Cross-country skiing was one of the original sports at the very first Olympic Winter Games at Chamonix 1924 although a women’s event did not appear until Oslo 1952.
Possibly the purest of the Nordic Skiing family – which also includes biathlon, ski jumping and Nordic combined – cross-country is, put simply, a running race held on skis in which competitors propel themselves across the snow using poles and skis.
Since Chamonix 1924 the sport has been dominated by Norway, who have claimed more than 100 medals. Neighbours Sweden are next on the all-time medal table with 74.
Four years ago it was Marit Bjørgen who was the star for the Norwegians, winning the 15km skiathlon, 30km freestyle and team sprint with Ingvild Flugstad Østberg to take her tally of Olympic titles to six and overall medals to ten.
Women’s 7.5km + 7.5km skiathlon – 16:15-17:20 (07:15-08:20 UK time)
Men’s 15km + 15km skiathlon – 15:15-17:10 (06:15-08:10 UK time)
Women’s individual sprint classic – 17:30-18:45 (08:30-09:45 UK time)
Men’s individual sprint classic – 20:00-22:00 (11:00-13:00 UK time)
Women’s 10km free – 15:30-17:15 (06:30-08:15 UK time)
Men’s 15km free – 15:00-16:50 (06:00-07:50 UK time)
Women’s 4x5km relay – 18:30-19:45 (09:30-10:45 UK time)
Men’s 4x10km relay – 15:15-17:10 (06:15-08:10 UK time)
Women’s team sprint free – 17:00-18:30 (06:00-07:30 UK time)
Men’s team sprint free – 19:00-20:20 (08:00-09:20 UK time)
Men’s 50km mass start classic – 14:00-17:05 (03:00-05:05 UK time)
Women’s 30km mass start classic – 15:15-17:20 (04:15-06:20 UK time)
How Team GB has fared in the past
Team GB have yet to win an Olympic Winter medal in cross-country skiing, though three athletes have already had previous Games experience.
Andrew Musgrave and Andrew Young are set to enjoy their third – alongside Callum Smith at his second – while Annika Taylor makes her debut in PyeongChang.
Andrew Musgrave’s first outing at the Olympic Winter Games came at Vancouver 2010 where he finished 51st in the 15km + 15km double pursuit, 55th in the 15km freestyle race and 58th in the individual sprint.
The younger brother of former cross-country skier Posy, Musgrave competed at his second Olympic Winter Games in Sochi where he qualified 29th for the individual sprint before finishing 43rd in the 15km classical and 51st in the 50km freestyle.
The Dorset-born athlete finished fourth in the 50km freestyle at the 2017 World Championships – a higher placing than any previously achieved by a British Nordic skier – and then picked up a first World Cup podium in Toblach last December when he was third in 15km freestyle as well as recording a career-best 15th overall in the Tour de Ski at the start of this year.
Callum Smith started skiing aged eight at Huntly Nordic Ski Centre before progressing through the British Development Squad and onto the national team aged 15.
A multiple British national champion, Smith made his Olympic Winter Games debut in Sochi, finishing 62nd in the sprint free event. He completed his chemical engineering studies at Edinburgh University in 2016 before relocating to Lillehammer to train as a full-time athlete.
A year later Smith finished 53rd in the 50km freestyle at the World Ski Championships in Lahti, Finland.
Annika Taylor is not short of cross-country skiing experience having first taken up the sport aged just two while growing up in the town of Truckee, in the Sierra Nevada mountains.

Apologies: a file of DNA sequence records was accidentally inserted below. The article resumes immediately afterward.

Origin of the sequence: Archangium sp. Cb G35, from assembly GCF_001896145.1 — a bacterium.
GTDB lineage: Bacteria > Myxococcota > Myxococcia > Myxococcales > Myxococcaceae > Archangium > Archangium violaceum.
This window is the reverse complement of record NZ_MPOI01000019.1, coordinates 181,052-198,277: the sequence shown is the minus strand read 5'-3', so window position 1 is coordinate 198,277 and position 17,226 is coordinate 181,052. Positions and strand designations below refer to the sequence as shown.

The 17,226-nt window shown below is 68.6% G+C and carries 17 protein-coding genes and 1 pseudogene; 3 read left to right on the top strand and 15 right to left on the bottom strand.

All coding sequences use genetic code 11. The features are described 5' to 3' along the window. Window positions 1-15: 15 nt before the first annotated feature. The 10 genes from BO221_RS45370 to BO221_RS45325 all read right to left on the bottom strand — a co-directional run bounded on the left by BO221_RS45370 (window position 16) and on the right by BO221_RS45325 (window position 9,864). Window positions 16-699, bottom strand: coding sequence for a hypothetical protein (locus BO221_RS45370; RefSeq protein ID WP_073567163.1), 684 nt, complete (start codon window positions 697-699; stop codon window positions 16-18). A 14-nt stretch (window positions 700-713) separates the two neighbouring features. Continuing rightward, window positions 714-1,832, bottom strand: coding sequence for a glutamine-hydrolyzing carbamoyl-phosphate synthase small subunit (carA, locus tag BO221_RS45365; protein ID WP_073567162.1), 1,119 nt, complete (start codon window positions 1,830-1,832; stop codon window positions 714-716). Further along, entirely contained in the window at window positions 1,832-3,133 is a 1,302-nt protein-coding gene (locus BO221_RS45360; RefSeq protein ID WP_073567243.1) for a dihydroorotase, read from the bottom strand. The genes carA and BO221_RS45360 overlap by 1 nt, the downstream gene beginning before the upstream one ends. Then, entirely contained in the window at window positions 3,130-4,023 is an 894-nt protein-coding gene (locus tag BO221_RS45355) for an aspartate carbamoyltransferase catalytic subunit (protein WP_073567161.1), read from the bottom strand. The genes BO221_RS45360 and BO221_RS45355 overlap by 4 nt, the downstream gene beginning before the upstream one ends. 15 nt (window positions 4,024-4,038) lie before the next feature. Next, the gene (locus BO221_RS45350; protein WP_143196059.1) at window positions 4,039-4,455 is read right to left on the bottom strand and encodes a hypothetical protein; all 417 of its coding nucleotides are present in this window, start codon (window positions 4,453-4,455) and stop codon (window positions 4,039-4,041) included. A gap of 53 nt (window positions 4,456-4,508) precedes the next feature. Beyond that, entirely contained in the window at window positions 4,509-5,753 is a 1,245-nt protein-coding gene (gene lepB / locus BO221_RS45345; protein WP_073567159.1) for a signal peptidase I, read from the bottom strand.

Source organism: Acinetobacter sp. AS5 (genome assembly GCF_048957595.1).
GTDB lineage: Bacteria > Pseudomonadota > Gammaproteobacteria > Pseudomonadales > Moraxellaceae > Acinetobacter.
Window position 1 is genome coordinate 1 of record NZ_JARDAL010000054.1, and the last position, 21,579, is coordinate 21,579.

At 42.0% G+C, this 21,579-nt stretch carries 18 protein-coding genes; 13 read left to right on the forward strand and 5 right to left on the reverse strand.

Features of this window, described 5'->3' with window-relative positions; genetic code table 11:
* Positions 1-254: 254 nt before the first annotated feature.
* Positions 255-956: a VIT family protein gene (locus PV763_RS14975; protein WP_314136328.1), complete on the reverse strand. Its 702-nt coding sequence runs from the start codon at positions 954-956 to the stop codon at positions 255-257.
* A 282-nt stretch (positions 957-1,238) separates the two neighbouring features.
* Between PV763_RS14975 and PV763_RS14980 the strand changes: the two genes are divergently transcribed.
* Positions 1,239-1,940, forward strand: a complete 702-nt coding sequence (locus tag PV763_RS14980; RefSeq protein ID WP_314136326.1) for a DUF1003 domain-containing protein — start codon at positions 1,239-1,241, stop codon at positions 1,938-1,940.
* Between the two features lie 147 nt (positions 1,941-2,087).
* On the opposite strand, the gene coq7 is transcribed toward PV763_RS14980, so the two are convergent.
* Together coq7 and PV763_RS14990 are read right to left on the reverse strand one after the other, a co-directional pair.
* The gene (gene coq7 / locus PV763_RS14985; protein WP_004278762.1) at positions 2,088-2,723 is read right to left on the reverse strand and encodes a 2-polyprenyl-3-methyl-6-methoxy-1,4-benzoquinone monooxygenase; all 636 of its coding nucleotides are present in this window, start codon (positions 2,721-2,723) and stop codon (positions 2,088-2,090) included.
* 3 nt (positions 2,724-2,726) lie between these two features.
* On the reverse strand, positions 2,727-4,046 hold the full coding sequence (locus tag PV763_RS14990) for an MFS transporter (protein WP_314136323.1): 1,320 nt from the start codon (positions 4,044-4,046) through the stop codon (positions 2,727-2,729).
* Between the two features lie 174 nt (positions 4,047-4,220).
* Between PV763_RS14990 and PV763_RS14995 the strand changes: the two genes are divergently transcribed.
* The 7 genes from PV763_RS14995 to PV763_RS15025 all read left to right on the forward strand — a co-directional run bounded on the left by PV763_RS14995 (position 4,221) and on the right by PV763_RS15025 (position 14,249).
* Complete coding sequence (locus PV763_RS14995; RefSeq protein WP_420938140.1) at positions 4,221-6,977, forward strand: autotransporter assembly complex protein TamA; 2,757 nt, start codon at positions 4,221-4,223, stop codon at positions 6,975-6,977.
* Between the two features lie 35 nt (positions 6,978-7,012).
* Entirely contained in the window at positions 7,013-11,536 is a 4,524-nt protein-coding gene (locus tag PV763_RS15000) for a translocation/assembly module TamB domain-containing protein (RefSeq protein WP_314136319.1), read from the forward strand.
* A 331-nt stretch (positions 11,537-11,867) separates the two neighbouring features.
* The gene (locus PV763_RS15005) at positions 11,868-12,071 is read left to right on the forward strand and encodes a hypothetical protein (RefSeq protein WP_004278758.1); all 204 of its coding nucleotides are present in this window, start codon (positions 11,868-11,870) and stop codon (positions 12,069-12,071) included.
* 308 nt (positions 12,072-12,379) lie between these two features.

She enjoyed a highly successful 2017, finishing fourth in the 10km Classic at the Austrian National Championships, held in Ramsau, before following this up by making her World Ski Championships debut in Lahti, Finland.
Two 38th-place finishes came in the 30km freestyle and sprint freestyle events with Taylor continuing her progression this season to earn selection.
Andrew Young has experience of two Olympic Winter Games having competed in Vancouver and Sochi.
He finished 60th in the individual sprint at Vancouver 2010 and followed that up with 36th in the 15km classic four years later.
The cross-country skier started 2017 in fine form, finishing 14th at the World Cup in Sweden in January, before claiming 12th in Estonia in February as well as 22nd in the freestyle sprint final at the World Championships.
Who is the competition?
Sochi 2014 saw Marit Bjørgen equal the record for most medals for a female in Olympic Winter Games history, knowing one more will see her hold the achievement accolade.
The 37-year-old secured gold in both the 15km skiathlon and 30km freestyle individual events, as well as in the team sprint for Norway, part of the ten-medal haul which includes six golds.
A double gold medallist four years ago, Dario Cologna is among the favourites to pick up more honours this time around, looking to defend his 15km classical and 30km skiathlon honours from Sochi.
Known as “Super Dario”, the Swiss skier has started the Olympic year in positive by winning the Tour de Ski for the fourth time, reaching 25 World Cup victories in January.
Johannes Hoesflot Klaebo
One of the up-and-coming stars of cross-country skiing, PyeongChang 2018 is where some are expecting Johannes Hoesflot Klaebo to showcase his talent.
Aged just 21, the Norwegian is already a World Championship medallist while his World Cup season started in near-perfect fashion, winning seven of nine races prior to Christmas.
Charlotte Kalla left Sochi with three medals but with two silvers coming from the individual events, there’s a sense of determination and wanting to get higher up the podium.
Gold medallist in the 4x5km relay to add to her 10km freestyle title from Vancouver 2010, the 30-year-old represents one of Sweden’s best hopes for glory in PyeongChang having already accrued 12 medals at World Championship level.